That’s due to criticism by Wasserman Schultz of the march’s leaders for failing to sufficiently denounce anti-Semitic comments from Nation of Islam leader Louis Farrakhan.
“Today, sadly, I must walk away from the national Women’s March organization, and specifically its leadership,” Wasserman Schultz said in a USA Today op-ed.
“While I still firmly believe in its values and mission, I cannot associate with the national march’s leaders and principles, which refuse to completely repudiate anti-Semitism and all forms of bigotry. I cannot walk shoulder to shoulder with leaders who lock arms with outspoken peddlers of hate.”
Reports over the last year have detailed the association between some of the Women’s March leaders and Farrakhan.
Women’s March Co-Chair Tamika Mallory appeared at a Saviours’ Day speech in February where Farrakhan alleged that “Jews have control” over several government agencies. He also ripped into the “Satanic Jew.”
Other national co-chairs such as Linda Sarsour and Carmen Perez spoke at a 2015 event organized by Farrakhan. Sarsour has denied she ever met Farrakhan, however, and claimed only Mallory has attended a Farrakhan speech.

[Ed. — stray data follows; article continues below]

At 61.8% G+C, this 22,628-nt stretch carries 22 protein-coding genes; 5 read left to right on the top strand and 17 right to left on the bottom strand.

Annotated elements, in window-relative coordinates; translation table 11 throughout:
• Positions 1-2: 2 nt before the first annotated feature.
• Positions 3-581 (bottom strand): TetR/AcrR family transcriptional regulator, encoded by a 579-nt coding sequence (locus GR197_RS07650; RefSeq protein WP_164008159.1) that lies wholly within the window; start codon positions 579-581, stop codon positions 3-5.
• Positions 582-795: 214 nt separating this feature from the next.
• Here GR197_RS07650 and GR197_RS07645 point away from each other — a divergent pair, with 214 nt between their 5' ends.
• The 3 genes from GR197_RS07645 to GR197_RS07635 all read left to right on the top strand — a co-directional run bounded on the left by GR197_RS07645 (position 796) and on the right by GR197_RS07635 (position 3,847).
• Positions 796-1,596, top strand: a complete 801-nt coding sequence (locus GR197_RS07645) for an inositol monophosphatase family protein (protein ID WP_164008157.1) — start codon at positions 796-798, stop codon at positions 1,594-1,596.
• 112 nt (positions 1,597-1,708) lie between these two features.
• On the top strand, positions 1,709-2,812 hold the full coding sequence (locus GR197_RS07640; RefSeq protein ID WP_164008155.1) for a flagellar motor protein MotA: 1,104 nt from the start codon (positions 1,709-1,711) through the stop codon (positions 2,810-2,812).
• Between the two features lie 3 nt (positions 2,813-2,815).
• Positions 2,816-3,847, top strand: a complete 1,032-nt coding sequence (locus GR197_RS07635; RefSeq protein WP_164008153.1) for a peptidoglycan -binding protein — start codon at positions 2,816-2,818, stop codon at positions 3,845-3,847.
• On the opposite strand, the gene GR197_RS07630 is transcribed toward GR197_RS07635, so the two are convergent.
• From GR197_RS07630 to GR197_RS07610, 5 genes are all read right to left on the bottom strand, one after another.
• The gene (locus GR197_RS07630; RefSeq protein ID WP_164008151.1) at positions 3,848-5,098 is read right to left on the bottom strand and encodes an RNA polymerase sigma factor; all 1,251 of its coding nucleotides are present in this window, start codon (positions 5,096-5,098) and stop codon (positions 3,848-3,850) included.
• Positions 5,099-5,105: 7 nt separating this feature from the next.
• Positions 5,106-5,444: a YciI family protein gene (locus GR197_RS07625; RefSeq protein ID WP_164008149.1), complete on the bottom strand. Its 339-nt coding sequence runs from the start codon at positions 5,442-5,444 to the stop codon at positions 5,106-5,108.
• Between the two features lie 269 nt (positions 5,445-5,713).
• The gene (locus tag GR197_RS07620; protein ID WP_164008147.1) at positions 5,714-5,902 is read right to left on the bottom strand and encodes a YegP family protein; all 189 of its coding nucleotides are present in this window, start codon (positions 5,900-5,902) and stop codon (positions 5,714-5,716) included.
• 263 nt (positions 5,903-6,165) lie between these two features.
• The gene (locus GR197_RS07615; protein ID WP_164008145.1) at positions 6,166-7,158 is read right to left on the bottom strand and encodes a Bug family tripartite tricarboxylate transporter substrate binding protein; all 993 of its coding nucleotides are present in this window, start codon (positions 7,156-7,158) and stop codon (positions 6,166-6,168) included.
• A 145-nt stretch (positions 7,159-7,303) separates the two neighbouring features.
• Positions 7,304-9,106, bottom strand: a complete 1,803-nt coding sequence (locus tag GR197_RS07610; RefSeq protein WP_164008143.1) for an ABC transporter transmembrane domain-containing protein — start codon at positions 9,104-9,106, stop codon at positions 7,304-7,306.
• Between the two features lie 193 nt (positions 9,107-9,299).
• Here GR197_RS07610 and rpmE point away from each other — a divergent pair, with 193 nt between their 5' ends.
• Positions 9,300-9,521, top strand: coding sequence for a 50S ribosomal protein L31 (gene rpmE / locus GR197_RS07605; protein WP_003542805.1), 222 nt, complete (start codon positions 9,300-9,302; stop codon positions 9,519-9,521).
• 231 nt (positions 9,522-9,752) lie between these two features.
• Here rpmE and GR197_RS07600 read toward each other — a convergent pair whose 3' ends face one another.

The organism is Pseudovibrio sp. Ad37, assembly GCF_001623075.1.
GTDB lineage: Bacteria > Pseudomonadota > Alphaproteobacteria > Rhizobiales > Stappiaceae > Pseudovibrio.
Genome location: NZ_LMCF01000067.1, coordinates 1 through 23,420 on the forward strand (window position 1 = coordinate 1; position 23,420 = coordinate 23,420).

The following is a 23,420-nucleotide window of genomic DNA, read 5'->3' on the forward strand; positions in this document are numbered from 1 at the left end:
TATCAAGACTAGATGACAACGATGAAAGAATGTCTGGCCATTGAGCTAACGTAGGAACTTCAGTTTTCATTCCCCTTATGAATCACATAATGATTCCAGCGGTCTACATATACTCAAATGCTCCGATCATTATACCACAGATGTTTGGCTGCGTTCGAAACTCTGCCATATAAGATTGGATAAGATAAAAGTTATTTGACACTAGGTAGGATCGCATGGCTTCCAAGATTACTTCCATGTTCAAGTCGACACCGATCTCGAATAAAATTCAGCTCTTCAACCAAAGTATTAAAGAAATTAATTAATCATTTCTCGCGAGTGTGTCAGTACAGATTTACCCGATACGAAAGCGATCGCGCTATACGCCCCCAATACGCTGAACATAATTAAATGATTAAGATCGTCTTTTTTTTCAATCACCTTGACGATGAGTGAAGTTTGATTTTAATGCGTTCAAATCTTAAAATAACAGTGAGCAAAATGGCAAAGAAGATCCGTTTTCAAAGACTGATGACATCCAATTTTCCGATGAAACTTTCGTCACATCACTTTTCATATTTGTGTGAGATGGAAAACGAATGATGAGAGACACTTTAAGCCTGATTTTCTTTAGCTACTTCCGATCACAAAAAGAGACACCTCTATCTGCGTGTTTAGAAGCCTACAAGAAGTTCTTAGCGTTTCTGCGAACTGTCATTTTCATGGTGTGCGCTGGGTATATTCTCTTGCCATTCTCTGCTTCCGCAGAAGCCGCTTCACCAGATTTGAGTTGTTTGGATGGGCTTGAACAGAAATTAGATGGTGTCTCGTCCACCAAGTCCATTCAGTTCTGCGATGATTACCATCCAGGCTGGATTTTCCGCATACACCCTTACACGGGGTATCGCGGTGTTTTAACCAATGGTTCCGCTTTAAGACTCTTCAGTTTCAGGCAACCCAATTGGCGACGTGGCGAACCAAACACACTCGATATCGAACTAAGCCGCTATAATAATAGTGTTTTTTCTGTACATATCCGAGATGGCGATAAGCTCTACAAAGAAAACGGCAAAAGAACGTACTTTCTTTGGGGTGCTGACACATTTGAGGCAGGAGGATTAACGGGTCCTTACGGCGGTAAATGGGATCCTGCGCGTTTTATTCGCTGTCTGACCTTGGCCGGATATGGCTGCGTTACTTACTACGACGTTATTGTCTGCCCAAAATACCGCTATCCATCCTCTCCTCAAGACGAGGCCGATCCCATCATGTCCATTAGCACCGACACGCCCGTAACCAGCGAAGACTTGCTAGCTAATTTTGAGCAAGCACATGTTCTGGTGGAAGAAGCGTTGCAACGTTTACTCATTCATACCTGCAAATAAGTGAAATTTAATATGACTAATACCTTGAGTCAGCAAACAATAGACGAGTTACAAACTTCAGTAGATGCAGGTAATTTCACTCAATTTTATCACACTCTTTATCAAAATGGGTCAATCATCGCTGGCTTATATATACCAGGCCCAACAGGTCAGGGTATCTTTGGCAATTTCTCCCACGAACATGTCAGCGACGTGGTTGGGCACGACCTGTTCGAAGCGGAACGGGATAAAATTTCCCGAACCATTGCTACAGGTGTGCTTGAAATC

“With anti-Semitism and white nationalism apparently on the upswing in America and globally, the associations that Sarsour, Perez and Mallory have had with Nation of Islam (NOI) leader Louis Farrakhan have been most troubling,” Wasserman Schultz wrote.
“It should not be difficult to condemn this hate speech and the person who constantly voices it.”
Farrakhan has a long history of anti-Semitic comments. When confronted in an interview this week on The View, Mallory said she doesn’t agree with the sentiments, but stopped short of saying her condemned them.
Co-president Bob Bland went a bit further, saying, “The Women’s March unequivocally condemns anti-Semitism, bigotry, transphobia…We condemn any statements of hate.”
Wasserman Schultz, who is Jewish, says without a clear rebuke of Farrakhan, she will instead join a local march whose leaders “have distanced themselves from those national Women’s March leaders who still ally with bigotry.”
The move by the Florida congresswoman echoes efforts by organizations to distance themselves from the national Women’s March. EMILY’s List, a group committed to electing pro-choice women to Congress, has pulled out as a sponsor of this year’s event. The Democratic Party did the same due to the Farrakhan controversy.
“Faced with two choices, staying silent while refusing to join the national march, or speaking out, I choose to speak out,” Wasserman Schultz said.
“Women have been forced to stay silent for too long, and we must demand the same principles from our movement as we do from our society. We must fight oppression and bigotry in all its forms.
“Otherwise, what — or who — are we marching for?”